Monday, 04 June 2007 01:00
Tropical Storm Barry's ImpactWritten by WGCU Newsroom
While it may have seemed like we got a lot of rain over the weekend, water managers say it will take many more Tropical Storm Barry’s to pull the region out of its record drought. But fire officials are thanking the tropical system for helping them contain several area wildfires.
Some areas of the Florida received up to 7 inches of rain as Barry swept across the state. Here in southwest Florida rain gauges showed between 1 and 3 inches of rain on Friday and Saturday.
Wildfire Mitigation Specialist with the Florida Division of Forestry – Jerry LaCavera – says that was enough to cool several large fires they’d been battling.
“We actually got enough rain so that we were able to put the level of containment on both the Hendry County fire and the Picayune Strand fire that was still open at 100-percent containment. The fire in Big Cypress was also able to move to 95-percent containment because of help we got from the rain.”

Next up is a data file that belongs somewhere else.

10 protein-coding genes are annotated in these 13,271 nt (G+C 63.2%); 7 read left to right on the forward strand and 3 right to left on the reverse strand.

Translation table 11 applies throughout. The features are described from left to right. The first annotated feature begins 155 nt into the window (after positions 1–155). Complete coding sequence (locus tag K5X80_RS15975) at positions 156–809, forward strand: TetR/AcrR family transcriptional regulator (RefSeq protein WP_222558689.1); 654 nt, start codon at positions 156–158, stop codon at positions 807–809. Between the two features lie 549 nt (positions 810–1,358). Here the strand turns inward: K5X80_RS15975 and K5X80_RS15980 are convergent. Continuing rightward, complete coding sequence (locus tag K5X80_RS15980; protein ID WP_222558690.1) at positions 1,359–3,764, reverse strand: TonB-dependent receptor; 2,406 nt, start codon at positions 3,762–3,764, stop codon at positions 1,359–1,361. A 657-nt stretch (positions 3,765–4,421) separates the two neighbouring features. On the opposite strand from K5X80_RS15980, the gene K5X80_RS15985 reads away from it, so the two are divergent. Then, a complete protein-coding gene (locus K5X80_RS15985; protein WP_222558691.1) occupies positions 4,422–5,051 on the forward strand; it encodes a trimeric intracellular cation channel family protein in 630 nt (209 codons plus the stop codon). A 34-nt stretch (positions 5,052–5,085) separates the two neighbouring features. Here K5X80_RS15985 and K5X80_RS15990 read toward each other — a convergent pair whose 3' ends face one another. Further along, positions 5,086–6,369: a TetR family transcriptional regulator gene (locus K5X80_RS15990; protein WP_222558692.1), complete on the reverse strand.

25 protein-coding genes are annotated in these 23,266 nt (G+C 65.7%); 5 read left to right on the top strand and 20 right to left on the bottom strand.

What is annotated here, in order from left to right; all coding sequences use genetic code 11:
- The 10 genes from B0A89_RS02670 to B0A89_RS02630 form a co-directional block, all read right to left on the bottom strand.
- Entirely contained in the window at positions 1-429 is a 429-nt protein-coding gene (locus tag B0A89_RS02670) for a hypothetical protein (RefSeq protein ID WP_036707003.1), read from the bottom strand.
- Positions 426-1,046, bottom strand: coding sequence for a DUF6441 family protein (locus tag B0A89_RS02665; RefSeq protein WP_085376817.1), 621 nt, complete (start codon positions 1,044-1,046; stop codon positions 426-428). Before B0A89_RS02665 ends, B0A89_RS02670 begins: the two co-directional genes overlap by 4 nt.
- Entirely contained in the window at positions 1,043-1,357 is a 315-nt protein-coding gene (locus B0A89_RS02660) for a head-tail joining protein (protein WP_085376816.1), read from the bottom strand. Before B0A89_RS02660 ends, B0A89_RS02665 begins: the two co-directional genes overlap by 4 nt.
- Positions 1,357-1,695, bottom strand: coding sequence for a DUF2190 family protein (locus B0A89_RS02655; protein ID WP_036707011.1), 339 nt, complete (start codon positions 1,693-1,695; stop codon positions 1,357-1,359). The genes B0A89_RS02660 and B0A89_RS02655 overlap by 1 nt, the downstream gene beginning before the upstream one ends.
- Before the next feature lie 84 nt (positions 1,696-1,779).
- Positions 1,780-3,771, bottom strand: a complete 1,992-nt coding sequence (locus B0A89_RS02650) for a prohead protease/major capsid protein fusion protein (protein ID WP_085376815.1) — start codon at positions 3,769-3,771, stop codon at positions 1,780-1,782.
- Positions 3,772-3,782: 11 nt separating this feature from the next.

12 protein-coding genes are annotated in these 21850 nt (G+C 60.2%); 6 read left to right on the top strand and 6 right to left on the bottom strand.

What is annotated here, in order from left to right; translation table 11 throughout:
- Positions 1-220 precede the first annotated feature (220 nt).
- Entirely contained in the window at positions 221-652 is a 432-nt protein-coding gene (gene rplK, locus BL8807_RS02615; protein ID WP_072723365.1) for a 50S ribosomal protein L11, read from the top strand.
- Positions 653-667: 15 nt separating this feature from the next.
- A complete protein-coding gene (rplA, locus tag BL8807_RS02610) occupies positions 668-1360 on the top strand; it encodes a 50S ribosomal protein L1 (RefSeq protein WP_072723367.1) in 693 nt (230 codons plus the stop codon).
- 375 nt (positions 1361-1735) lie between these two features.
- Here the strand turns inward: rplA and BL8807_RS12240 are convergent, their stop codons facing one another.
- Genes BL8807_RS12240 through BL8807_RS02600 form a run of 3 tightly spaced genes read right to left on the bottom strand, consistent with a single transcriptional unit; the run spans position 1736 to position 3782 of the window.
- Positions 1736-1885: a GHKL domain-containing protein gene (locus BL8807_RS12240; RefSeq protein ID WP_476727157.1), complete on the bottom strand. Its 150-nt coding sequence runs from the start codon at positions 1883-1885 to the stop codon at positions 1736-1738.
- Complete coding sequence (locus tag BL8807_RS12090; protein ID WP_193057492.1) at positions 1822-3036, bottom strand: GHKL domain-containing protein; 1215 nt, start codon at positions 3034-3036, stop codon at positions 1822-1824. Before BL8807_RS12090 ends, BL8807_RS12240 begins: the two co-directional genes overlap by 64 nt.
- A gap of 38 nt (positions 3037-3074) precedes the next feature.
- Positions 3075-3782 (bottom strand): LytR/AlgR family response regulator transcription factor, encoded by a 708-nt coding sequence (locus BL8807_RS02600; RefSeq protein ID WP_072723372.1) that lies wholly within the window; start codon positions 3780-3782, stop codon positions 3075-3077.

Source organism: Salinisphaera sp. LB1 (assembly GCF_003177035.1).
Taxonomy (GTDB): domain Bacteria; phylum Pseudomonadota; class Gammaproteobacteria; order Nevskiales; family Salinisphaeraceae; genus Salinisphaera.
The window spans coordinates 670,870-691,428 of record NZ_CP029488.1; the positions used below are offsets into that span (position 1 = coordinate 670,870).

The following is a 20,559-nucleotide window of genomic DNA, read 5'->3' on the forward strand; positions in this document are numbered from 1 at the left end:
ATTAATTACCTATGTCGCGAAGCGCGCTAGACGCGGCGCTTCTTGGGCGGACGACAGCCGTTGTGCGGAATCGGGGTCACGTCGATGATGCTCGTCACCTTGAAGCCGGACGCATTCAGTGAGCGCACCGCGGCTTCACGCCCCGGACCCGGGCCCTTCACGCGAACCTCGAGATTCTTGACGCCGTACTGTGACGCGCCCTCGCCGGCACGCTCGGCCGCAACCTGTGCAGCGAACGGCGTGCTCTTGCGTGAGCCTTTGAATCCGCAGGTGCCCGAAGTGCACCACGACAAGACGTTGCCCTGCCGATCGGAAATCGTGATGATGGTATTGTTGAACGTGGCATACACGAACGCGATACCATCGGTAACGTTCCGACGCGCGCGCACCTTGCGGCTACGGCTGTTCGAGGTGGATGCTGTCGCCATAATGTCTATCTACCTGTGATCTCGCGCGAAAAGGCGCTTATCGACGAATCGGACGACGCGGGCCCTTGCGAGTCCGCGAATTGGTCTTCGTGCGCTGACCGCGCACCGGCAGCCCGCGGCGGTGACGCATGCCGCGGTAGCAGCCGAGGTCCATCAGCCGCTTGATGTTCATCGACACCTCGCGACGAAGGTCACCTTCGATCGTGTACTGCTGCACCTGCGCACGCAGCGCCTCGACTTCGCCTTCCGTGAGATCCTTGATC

LaCavera says Barry’s rains will help keep the wildfire risk down for a few days at least, but that it’s still extremely dry and the fire risk still increased. And water managers say Barry did nothing to change their long-term outlook…and that water use restrictions are still in place, across South Florida.
Barry’s rains helped firefighters get a handle on several large fires they’d been battling in recent weeks. The fire in Collier County in the Picayune Strand State Forest is now considered 100-percent contained, as is another fire that had been burning in Hendry County.
Jerry LaCavera is Wildfire Mitigation Specialist with the Florida Division of Forestry. He says Barry solved an immediate need for moisture in critical areas, but that what’s really needed is a return to typical rain patterns.
“These once in a while large events are nice, but a lot of that water does run off because the ground’s so hard. We need the duration of rain to hit so they can soak in, do the good, and get both the water management water tables back up to where they belong, and the vegetation fully moisturized so we can lower the wildfire risk that way.”
LaCavera says the wildfire risk will be a bit lower over the next few days, but that the long-term outlook is still quite dry.
Water managers are reminding residents that Barry’s showers had no effect on water use restrictions…which are still in effect across South Florida.